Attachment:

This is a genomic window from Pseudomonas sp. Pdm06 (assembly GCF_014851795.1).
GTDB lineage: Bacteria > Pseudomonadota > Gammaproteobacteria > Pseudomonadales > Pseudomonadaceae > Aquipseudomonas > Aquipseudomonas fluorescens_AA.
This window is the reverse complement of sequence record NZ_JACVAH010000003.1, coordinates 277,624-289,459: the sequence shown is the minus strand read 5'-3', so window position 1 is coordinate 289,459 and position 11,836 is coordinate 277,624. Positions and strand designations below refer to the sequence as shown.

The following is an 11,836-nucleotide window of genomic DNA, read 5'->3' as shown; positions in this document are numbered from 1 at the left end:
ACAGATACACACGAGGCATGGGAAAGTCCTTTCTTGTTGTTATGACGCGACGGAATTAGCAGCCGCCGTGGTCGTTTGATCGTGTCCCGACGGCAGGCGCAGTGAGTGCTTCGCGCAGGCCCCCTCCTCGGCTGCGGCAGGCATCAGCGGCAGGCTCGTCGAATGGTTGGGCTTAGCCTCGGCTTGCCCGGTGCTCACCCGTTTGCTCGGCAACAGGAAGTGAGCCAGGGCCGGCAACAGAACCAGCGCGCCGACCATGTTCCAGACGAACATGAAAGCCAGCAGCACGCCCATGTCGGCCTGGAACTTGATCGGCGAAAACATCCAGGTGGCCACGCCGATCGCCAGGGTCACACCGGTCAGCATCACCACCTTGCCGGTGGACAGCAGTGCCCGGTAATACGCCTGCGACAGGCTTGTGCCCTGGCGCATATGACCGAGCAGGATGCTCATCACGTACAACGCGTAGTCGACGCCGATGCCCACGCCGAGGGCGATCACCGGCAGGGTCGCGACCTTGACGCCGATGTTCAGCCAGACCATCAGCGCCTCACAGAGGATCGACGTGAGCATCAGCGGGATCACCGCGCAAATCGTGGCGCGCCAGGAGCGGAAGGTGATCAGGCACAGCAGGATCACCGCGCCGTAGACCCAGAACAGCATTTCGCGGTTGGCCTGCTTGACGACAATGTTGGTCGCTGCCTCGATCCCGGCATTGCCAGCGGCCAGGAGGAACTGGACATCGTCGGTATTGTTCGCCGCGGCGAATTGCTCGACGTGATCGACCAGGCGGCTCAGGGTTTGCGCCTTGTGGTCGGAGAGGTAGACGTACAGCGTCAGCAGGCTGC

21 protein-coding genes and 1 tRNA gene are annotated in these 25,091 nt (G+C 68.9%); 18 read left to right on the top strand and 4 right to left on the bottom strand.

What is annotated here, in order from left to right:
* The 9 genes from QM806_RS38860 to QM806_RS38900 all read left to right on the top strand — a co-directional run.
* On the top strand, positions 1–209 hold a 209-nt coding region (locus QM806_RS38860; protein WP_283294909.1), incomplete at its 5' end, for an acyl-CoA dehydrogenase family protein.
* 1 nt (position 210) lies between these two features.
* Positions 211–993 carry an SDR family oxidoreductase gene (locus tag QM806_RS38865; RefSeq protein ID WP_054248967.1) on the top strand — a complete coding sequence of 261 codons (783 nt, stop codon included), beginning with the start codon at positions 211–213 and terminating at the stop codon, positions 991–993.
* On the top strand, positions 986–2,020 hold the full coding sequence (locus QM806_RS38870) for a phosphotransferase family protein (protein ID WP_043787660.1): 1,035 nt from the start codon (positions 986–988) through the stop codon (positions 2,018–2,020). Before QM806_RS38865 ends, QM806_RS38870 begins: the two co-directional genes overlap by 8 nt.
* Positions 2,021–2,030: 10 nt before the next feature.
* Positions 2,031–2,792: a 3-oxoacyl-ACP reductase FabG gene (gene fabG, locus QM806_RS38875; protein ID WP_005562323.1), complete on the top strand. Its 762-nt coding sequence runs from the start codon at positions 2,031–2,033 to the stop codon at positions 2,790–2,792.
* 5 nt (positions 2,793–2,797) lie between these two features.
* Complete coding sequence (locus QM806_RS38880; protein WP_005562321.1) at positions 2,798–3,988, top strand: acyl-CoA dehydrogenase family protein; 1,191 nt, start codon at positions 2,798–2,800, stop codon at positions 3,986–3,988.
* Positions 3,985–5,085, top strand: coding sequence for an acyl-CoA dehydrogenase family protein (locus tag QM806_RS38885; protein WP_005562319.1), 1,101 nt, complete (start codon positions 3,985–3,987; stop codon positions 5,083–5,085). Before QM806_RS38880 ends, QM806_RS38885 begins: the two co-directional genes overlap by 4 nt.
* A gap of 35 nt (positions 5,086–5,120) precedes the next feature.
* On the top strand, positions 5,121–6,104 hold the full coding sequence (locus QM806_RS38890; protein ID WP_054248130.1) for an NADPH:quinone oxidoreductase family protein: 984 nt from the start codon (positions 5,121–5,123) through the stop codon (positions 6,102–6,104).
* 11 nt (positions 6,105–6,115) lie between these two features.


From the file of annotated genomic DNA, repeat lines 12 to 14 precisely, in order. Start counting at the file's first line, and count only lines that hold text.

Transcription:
* On the top strand, positions 986–2,020 hold the full coding sequence (locus QM806_RS38870) for a phosphotransferase family protein (protein ID WP_043787660.1): 1,035 nt from the start codon (positions 986–988) through the stop codon (positions 2,018–2,020). Before QM806_RS38865 ends, QM806_RS38870 begins: the two co-directional genes overlap by 8 nt.
* Positions 2,021–2,030: 10 nt before the next feature.
* Positions 2,031–2,792: a 3-oxoacyl-ACP reductase FabG gene (gene fabG, locus QM806_RS38875; protein ID WP_005562323.1), complete on the top strand. Its 762-nt coding sequence runs from the start codon at positions 2,031–2,033 to the stop codon at positions 2,790–2,792.